The odds that the $6 billion merger between Staples (SPLS) and Office Depot (ODP) will win Federal Trade Commission approval continue to grow longer.
While the agency has delayed its decision until Dec. 8 (vs. the original expectation of an October ruling), the market is already pricing in the possibility of the deal not happening. The New York Post reported on Sunday that the FTC is leaning toward rejecting the tie-up.
As the late Yogi Berra once said: "It's deja vu all over again," as the agency nixed a similar Staples/Office Depot tie-up back in 1997.
The FTC swooped in back then to save us from that deal's potentially devastating effects. At the time, William J. Baer, the then-director of the FTC's Bureau of Competition, said the agency's action was all about lower prices for consumers.
"If the merger is allowed to proceed, consumers will pay millions of dollars more for their copy paper, envelopes, pens and file folders," he said. When I first read that, I thought it was a joke -- or part of a bad Saturday Night Live skit -- but that's an actual quote, folks.
I don't think much has changed at the FTC since then. The regulators there still believe that they have to save us from the horrors of overpriced office supplies.
As for Baer, he later moved on to the Justice Department's antitrust division. And when his new employer sued in 2013 to block Anheuser-Busch InBev (BUD) from acquiring the 50% of Grupo Modelo that the firm didn't already own, he said: "This is the sort of product that matters to consumers. If you have a very slight price increase that happens because of this deal, it could mean that consumers will pay billions of dollars more."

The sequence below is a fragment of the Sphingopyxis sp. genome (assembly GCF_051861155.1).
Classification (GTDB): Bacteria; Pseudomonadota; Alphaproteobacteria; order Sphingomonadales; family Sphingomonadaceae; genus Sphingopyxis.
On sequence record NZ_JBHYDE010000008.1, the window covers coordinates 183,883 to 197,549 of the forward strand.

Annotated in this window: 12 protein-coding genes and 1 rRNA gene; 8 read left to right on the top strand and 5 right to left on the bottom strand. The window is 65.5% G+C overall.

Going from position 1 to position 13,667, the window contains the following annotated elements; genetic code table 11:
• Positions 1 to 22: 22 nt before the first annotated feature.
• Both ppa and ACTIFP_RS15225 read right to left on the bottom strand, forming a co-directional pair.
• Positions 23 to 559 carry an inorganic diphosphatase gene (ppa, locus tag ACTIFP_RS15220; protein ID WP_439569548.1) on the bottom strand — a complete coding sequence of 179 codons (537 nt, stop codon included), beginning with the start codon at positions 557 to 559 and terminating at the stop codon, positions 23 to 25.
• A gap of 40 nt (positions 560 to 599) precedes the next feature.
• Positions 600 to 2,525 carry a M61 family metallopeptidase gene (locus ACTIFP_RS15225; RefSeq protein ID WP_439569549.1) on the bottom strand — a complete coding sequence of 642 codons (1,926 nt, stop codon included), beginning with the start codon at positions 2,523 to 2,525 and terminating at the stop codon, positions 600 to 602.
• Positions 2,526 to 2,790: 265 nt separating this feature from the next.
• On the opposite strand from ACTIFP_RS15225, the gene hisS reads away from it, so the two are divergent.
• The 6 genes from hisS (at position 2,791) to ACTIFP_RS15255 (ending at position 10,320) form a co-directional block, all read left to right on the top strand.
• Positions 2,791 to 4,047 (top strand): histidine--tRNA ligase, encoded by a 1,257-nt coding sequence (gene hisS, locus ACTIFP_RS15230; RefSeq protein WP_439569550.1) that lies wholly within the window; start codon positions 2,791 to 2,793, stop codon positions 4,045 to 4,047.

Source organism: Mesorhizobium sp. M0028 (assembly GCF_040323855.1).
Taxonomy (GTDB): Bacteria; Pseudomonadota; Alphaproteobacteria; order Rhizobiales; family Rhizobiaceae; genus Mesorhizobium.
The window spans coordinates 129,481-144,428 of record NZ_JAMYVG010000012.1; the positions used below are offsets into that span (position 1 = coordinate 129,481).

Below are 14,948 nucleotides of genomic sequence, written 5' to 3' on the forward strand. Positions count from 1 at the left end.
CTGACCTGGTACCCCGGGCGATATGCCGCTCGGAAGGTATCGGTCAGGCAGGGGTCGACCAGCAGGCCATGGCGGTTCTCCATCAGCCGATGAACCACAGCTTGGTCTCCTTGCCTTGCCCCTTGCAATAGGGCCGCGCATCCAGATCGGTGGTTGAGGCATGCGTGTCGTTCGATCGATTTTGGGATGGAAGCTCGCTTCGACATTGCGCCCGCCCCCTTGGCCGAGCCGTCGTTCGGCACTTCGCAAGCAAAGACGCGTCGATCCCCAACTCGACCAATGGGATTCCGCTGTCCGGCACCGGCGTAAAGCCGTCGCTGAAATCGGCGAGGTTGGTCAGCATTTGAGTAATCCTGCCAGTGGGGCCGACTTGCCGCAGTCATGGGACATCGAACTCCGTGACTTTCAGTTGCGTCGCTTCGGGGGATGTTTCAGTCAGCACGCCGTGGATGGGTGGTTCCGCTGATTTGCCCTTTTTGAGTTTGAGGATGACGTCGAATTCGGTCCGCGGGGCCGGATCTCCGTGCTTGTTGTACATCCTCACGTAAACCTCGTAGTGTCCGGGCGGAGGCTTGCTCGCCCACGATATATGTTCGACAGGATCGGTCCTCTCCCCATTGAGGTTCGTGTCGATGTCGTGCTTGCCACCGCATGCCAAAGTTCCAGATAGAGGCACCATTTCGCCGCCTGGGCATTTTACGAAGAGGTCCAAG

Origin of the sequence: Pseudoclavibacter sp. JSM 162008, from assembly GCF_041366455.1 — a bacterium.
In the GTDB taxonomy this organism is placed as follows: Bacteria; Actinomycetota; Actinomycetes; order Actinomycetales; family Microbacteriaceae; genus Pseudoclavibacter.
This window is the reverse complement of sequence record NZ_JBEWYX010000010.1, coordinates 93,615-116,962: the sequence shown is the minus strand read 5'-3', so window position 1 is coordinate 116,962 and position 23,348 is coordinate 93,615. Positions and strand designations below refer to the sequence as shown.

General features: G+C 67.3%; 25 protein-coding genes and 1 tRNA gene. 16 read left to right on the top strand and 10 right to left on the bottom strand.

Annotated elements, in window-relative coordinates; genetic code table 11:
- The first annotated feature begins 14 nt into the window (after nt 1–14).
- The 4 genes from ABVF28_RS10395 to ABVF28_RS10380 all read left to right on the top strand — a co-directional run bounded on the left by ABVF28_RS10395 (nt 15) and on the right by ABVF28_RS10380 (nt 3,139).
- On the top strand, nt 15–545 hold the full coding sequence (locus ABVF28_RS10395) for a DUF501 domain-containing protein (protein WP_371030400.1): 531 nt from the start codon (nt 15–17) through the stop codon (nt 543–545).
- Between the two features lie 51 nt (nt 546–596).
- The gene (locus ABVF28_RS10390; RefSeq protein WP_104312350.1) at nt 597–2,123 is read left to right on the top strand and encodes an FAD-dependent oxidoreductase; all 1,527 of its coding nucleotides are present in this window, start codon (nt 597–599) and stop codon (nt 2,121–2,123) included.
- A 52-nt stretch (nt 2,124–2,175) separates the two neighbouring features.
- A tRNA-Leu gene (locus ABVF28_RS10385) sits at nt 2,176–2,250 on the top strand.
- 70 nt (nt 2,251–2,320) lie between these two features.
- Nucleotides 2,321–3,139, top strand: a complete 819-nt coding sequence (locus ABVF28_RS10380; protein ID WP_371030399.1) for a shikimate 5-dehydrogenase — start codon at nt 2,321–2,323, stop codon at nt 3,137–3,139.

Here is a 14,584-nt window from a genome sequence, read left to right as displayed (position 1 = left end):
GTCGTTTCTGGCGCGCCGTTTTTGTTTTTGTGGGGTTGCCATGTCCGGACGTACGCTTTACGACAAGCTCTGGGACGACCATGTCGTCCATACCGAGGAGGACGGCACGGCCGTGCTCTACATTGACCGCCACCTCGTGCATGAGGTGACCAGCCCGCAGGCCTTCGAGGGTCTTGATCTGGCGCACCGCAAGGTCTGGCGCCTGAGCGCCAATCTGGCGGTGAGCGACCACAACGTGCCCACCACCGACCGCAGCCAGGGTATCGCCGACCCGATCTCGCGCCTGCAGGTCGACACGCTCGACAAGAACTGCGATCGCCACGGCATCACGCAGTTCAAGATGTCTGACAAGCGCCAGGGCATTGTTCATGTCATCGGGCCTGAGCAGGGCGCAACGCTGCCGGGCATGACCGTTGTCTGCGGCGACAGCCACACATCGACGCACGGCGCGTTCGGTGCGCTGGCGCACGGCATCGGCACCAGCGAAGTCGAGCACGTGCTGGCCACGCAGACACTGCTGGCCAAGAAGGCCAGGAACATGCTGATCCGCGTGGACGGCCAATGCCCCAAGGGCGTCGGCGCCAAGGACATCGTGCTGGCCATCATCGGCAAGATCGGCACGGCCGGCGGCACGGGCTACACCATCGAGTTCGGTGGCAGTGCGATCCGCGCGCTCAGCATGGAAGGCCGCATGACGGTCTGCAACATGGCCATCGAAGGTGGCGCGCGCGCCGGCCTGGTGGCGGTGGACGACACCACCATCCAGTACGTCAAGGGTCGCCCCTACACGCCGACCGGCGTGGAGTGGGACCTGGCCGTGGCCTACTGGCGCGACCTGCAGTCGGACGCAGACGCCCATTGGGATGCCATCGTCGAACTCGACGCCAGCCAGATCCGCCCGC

That deal ultimately happened, but BUD had to sell some lines to rival Constellation Brands (STZ) to make the Justice Department happy. I'm sure it gave the regulators a warm, fuzzy feeling to protect the lowly consumer from overpriced beer.
As for the proposed Staples/Office Depot merger, investors will get $7.25 in cash and 0.2188 SPLS stock for every ODP share if the tie-up goes forward. That values the merger at $9.92 per Office Depot share -- a huge 52% premium over Office Depot's $6.54 closing price yesterday. That's the market's way of saying this deal ain't gonna happen.
My question: Why should the FTC block a Staples/Office Depot tie-up? The world has changed a great deal since 1997. At this point, the merger might be more about survival than creating a monopoly.
As a small-business owner, I can tell you that the bricks-and-mortar office-supply business isn't what it used to be. I rarely head over to my local Staples these days unless there's a compelling sale. Otherwise, it's simply too expensive. I can get what I need much cheaper from Wal-Mart (WMT), Costco (COST) or Amazon (AMZN).
Maybe a Staples/Office Depot merger would actually change that and benefit consumers -- but the FTC and its backward thinking don't see it that way.